COVID-19: The Waiting Continues
This has not been a fun spring. Like almost everyone else in the world, COVID-19 has placed us on limited, if not total, house arrest. The mere act of going to the store for essential supplies is met with trepidation. Every morning people check the internet to view the latest virus stats, have their coffee, and then try to get a limited amount of work done by the phone or online. While checking the daily stats has become a habit, it’s important to keep your eye on the horizon. Daily ticks don’t mean a lot in the overall battle against this insidious virus. The situation is changing rapidly, and maybe we can soon go back to work.
There have been several articles and news commentators comparing this pandemic’s economic impact to the Great Depression. These pundits are trying to compare two completely different animals. The Great Depression started with the stock market crash on October 29, 1929. Suddenly, investment money was gone and there was a run on the banks as people panicked. Financial institutions failed and there was no money to fund businesses. As a consequence, jobs evaporated and construction came to a halt. It was a long, hard road to recovery.
The current situation wasn’t caused by an economic burst appendix, but rather a temporary, albeit scary disease caused by a new virus. It’s a completely different set of circumstances. With COVID-19, everybody was suddenly placed under house arrest. The economy is down because people can’t go out to eat at restaurants, travel, or shop, except for anything but the bare necessities. The money wasn’t, or isn’t, being spent to keep the economy alive.
Once restrictions are lifted, the economy will bounce back immediately. For the most part, everyone will be chomping at the bit to get back to work, travel, entertain, go to restaurants, and yes, put on new roofs. The investment money is ready, the jobs are out there, and people want to get back to work. It’s just a waiting game.
There’s no denying that construction business is down. The Associated General Contractors reported that at the beginning of April, 27% of construction firms were reporting layoffs. Most Western states have classified the roofing industry as an essential business, and work can continue on a limited scale as long as precautions are taken. OSHA has also weighed in on the subject. In early April, the agency revised its guidelines and stated that instances of COVID-19 do not have to be recorded for the construction industry. Hopefully this will ease the reporting burden for contractors.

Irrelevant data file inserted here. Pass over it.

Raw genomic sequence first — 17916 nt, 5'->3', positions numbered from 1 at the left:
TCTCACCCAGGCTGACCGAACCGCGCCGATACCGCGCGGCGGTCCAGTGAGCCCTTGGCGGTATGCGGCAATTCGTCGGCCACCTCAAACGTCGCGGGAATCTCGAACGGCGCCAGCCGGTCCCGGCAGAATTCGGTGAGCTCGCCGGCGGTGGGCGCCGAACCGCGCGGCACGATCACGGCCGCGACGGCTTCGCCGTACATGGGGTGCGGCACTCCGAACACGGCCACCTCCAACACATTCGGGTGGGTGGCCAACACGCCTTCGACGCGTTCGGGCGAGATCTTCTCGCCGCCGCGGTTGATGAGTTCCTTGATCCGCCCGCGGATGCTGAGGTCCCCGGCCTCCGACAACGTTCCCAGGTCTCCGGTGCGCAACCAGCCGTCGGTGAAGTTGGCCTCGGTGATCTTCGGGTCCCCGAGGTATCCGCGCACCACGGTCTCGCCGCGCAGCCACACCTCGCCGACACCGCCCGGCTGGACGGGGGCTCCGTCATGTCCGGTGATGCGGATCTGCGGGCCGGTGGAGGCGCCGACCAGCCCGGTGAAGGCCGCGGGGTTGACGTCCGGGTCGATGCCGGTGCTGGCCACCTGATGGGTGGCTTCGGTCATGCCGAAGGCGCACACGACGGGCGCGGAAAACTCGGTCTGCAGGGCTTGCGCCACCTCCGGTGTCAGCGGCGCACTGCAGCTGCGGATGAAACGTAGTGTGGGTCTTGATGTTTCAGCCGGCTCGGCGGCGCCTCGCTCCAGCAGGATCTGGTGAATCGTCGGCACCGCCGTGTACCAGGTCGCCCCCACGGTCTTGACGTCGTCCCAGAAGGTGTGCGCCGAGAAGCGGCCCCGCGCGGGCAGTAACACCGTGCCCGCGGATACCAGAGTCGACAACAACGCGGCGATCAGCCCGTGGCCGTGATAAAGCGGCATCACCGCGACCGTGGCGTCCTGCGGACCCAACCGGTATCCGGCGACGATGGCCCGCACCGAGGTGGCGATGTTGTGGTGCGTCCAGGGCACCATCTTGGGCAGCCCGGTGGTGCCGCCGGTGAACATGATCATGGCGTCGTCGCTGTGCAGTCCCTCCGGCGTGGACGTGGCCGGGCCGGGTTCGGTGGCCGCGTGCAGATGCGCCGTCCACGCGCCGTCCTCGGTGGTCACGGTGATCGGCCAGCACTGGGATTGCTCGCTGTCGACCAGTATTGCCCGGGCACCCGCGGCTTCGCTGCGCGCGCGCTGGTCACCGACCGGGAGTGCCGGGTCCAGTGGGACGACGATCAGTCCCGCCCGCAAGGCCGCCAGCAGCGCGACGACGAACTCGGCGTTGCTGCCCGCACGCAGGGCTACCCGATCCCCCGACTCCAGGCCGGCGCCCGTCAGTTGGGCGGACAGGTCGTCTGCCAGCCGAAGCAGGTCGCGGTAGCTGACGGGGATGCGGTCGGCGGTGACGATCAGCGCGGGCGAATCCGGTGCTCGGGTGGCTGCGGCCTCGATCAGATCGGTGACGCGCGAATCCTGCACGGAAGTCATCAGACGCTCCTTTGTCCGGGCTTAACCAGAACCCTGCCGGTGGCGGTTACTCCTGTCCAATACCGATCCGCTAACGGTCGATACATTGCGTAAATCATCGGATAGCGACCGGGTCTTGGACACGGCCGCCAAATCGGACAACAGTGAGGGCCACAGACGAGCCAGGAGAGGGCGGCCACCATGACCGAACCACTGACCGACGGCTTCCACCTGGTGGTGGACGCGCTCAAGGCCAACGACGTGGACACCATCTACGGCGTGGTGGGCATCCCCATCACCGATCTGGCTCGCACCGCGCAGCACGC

Several Western roofing associations have increased their online presence to keep their members up to date on the crisis, letting them know what they can and can’t do. Some have also instituted online seminars that are expected to continue even after everyone is back to work. The WSRCA has much to offer and is a valuable resource. Other associations that have come to our attention are the Arizona Roofing Contractors Association and the San Diego Roofing Contractors Association. The Colorado Roofing Contractors Association was one of the first to keep their members informed as the situation developed.
What about the pipeline of supplies and materials? Some companies have panicked and cut back their manufacturing or stopped buying new inventory. Once the quarantine has been lifted, those materials and supplies will be needed immediately.
We strongly believe that the roofing industry will persevere through the ongoing COVID-19 pandemic and come out on the other side stronger and more prepared. As one of the most resilient industries in the West, roofing has survived economic crashes and national disasters time and again throughout American history. Here at Western Roofing, we are proud to continue to champion the contractors, manufacturers, and associations that make the roofing industry so indestructible. It can be tough to see through the fog, but know that we will continue to serve as your lighthouse when it comes to roofing news, products, and advice. As long as you’re on the roofs, we’re on the story.